The Difference Between DP1, DP2, and DP3 Policies
There are two other types of dwelling fire policies—DP2 and DP3 policies.
Like a DP1 policy, a DP2 policy is also a named-perils policy, but the list of covered perils is longer than for a DP1.
A DP3 policy is an open perils policy, which means they insure against all perils except those specifically excluded in the policy. They’re usually more expensive than a DP1 or DP2 policy, but they cover you against more incidents.
Another key difference between the two policies is the way they pay for the damages to your property. DP1 policies are typically actual cash value (ACV) policies. Because the older your vacant home is, the less it is worth, the insurance company will factor depreciation into the amount you’re awarded after a claim.
DP2 and DP3 policies are typically replacement cost insurance, which means the insurance company won’t deduct depreciation from the amount of damages you’re awarded.
DP Policies: Reimbursement in Practice
What does this mean in practice? Imagine that a storm with high winds badly damages the roof on your vacant home or rental property, and you have to replace it. If you have a DP1 policy, the insurance company will consider how old your roof is before deciding how much to give you to replace it. It may cost you $10,000 to repair the roof, but you may only receive $5,000 from the insurance company because the roof is so old that the materials used in it have depreciated.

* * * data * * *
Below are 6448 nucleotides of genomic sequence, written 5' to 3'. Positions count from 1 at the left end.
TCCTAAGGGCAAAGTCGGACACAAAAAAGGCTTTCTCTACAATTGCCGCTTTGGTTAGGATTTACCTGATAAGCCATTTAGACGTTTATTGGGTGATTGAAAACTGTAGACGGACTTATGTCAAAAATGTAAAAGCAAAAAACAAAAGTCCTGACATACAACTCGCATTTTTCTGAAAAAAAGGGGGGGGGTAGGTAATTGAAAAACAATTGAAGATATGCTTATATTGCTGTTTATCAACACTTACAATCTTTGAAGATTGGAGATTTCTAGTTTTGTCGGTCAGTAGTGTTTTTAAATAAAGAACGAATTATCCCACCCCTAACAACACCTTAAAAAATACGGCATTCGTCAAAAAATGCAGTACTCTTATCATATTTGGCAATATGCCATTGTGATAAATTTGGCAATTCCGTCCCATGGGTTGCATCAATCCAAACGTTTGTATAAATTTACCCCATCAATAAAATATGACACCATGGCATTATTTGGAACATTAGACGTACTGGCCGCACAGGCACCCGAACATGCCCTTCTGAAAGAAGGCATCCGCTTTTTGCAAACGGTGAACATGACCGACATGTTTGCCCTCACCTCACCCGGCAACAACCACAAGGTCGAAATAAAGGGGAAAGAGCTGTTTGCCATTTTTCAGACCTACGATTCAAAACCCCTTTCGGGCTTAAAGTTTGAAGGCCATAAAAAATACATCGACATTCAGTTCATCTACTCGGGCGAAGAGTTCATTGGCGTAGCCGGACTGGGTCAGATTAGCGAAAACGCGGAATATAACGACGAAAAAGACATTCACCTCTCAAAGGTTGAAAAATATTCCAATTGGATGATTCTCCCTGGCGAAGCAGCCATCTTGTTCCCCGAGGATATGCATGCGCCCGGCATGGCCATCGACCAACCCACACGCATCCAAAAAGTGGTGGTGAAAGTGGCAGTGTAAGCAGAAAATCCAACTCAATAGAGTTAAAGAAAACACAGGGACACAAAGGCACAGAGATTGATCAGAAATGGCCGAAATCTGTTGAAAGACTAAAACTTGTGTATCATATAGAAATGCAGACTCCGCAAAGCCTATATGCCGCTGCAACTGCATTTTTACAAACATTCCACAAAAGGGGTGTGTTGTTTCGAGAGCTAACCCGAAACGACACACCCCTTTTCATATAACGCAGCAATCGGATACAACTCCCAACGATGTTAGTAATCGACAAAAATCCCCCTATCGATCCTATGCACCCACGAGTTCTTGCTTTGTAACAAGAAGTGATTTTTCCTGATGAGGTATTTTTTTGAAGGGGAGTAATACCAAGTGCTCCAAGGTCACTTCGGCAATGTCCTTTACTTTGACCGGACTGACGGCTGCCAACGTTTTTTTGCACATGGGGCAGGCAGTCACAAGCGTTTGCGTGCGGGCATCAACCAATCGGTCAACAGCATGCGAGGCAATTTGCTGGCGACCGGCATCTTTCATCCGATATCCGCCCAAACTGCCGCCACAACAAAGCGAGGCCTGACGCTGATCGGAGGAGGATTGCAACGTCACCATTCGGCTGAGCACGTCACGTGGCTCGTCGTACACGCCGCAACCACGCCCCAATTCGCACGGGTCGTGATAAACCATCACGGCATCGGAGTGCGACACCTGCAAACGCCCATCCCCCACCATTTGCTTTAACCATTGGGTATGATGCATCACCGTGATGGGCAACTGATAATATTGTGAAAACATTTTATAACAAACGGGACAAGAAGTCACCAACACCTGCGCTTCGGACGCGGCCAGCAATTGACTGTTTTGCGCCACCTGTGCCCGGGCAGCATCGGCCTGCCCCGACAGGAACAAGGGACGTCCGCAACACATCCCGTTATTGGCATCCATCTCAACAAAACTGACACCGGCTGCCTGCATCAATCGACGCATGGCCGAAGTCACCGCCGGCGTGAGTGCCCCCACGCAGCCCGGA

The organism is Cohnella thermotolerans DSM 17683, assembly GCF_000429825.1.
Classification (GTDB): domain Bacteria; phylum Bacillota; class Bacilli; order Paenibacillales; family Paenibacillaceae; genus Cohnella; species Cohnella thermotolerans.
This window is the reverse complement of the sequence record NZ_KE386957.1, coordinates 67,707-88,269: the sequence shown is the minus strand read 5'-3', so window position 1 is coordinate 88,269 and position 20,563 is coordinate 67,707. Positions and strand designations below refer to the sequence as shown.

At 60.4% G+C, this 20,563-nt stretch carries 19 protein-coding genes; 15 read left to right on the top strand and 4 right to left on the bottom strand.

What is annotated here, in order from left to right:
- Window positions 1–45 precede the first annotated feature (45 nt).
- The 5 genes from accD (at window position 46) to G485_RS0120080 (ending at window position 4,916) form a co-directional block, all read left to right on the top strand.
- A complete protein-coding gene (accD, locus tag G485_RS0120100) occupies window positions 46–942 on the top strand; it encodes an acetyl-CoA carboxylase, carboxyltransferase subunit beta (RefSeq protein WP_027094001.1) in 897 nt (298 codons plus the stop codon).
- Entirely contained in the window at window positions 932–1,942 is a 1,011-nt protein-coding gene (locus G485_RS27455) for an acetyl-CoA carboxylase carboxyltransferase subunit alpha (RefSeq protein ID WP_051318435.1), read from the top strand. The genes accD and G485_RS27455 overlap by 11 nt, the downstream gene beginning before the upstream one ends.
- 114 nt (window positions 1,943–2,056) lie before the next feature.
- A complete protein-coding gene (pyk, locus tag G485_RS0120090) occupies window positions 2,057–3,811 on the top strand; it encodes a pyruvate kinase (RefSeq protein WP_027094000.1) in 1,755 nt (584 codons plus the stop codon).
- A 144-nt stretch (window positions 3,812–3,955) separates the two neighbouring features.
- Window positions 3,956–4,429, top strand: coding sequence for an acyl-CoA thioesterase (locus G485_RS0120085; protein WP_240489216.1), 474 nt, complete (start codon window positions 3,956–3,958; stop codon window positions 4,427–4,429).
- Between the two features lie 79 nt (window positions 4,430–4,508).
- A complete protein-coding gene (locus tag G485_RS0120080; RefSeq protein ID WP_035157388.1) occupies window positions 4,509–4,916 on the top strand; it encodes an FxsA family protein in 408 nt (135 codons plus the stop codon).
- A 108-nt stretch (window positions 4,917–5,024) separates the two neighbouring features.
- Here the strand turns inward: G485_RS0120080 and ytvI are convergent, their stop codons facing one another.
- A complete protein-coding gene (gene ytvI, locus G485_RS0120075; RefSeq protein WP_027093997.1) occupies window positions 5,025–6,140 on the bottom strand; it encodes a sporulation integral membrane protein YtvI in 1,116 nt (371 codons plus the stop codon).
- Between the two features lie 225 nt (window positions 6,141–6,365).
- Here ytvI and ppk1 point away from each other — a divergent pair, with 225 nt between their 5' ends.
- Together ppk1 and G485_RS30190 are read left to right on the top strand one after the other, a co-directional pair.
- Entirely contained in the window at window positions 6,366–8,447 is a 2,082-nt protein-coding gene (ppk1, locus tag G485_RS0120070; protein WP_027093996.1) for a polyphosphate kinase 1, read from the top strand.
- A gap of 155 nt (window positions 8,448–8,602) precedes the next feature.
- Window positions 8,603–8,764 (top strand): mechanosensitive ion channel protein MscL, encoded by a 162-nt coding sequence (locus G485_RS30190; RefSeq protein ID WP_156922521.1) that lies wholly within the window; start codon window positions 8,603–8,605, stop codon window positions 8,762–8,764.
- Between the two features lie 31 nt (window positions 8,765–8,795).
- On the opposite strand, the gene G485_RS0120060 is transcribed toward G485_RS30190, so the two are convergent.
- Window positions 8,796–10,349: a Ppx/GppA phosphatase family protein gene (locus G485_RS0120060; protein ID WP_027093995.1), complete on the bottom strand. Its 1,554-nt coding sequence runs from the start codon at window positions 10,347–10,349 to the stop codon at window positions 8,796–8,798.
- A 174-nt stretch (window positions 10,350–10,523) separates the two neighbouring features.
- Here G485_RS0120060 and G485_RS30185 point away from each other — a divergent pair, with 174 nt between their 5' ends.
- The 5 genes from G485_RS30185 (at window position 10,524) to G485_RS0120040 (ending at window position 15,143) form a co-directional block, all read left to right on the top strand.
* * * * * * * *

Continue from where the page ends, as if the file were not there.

However, if you have a DP2 or DP3 policy, you’re more likely to receive the $10,000 that it costs to replace the roof because they’re not deducting depreciation from your award amount. You’d only be stuck paying the deductible you agreed to pay.
DP1 policies are usually the cheapest option on the market for rental homes and non-owner-occupied structures. This is partially because they don’t cover as much as the other options. DP3 policies are usually the most expensive, but they also cover more.
When shopping for insurance for a property you don’t live in, it’s best to look at all the factors that can impact which choice is best for you. These include the price, which perils are covered, and the type of insurance (actual cash value vs. replacement cost).